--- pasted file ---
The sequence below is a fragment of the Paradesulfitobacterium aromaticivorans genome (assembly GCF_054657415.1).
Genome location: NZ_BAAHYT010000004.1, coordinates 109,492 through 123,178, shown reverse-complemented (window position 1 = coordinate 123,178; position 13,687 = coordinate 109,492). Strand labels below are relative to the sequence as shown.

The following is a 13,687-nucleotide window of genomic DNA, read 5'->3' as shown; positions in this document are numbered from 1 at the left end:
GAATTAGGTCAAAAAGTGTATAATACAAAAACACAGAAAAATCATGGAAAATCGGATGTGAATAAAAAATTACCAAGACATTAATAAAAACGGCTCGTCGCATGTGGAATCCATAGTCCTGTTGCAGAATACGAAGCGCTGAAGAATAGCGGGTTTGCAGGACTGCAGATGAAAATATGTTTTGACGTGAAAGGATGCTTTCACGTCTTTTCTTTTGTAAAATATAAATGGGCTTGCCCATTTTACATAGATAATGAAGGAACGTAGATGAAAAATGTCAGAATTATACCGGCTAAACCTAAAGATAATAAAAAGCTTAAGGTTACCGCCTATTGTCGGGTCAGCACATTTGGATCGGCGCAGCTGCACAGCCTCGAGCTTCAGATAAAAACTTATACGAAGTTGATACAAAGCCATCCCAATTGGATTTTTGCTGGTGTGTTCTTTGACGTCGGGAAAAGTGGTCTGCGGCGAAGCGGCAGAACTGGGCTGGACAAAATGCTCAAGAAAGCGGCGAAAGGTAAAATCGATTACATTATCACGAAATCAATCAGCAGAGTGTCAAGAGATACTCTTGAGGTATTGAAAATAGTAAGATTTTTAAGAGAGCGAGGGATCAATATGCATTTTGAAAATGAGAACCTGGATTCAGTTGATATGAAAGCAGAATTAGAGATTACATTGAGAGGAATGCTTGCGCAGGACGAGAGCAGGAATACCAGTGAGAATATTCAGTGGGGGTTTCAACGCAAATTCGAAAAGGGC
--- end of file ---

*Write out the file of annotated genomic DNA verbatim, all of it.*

The sequence below is a fragment of the Paradesulfitobacterium aromaticivorans genome (assembly GCF_054657415.1).
Genome location: NZ_BAAHYT010000004.1, coordinates 109,492 through 123,178, shown reverse-complemented (window position 1 = coordinate 123,178; position 13,687 = coordinate 109,492). Strand labels below are relative to the sequence as shown.

The following is a 13,687-nucleotide window of genomic DNA, read 5'->3' as shown; positions in this document are numbered from 1 at the left end:
GAATTAGGTCAAAAAGTGTATAATACAAAAACACAGAAAAATCATGGAAAATCGGATGTGAATAAAAAATTACCAAGACATTAATAAAAACGGCTCGTCGCATGTGGAATCCATAGTCCTGTTGCAGAATACGAAGCGCTGAAGAATAGCGGGTTTGCAGGACTGCAGATGAAAATATGTTTTGACGTGAAAGGATGCTTTCACGTCTTTTCTTTTGTAAAATATAAATGGGCTTGCCCATTTTACATAGATAATGAAGGAACGTAGATGAAAAATGTCAGAATTATACCGGCTAAACCTAAAGATAATAAAAAGCTTAAGGTTACCGCCTATTGTCGGGTCAGCACATTTGGATCGGCGCAGCTGCACAGCCTCGAGCTTCAGATAAAAACTTATACGAAGTTGATACAAAGCCATCCCAATTGGATTTTTGCTGGTGTGTTCTTTGACGTCGGGAAAAGTGGTCTGCGGCGAAGCGGCAGAACTGGGCTGGACAAAATGCTCAAGAAAGCGGCGAAAGGTAAAATCGATTACATTATCACGAAATCAATCAGCAGAGTGTCAAGAGATACTCTTGAGGTATTGAAAATAGTAAGATTTTTAAGAGAGCGAGGGATCAATATGCATTTTGAAAATGAGAACCTGGATTCAGTTGATATGAAAGCAGAATTAGAGATTACATTGAGAGGAATGCTTGCGCAGGACGAGAGCAGGAATACCAGTGAGAATATTCAGTGGGGGTTTCAACGCAAATTCGAAAAGGGC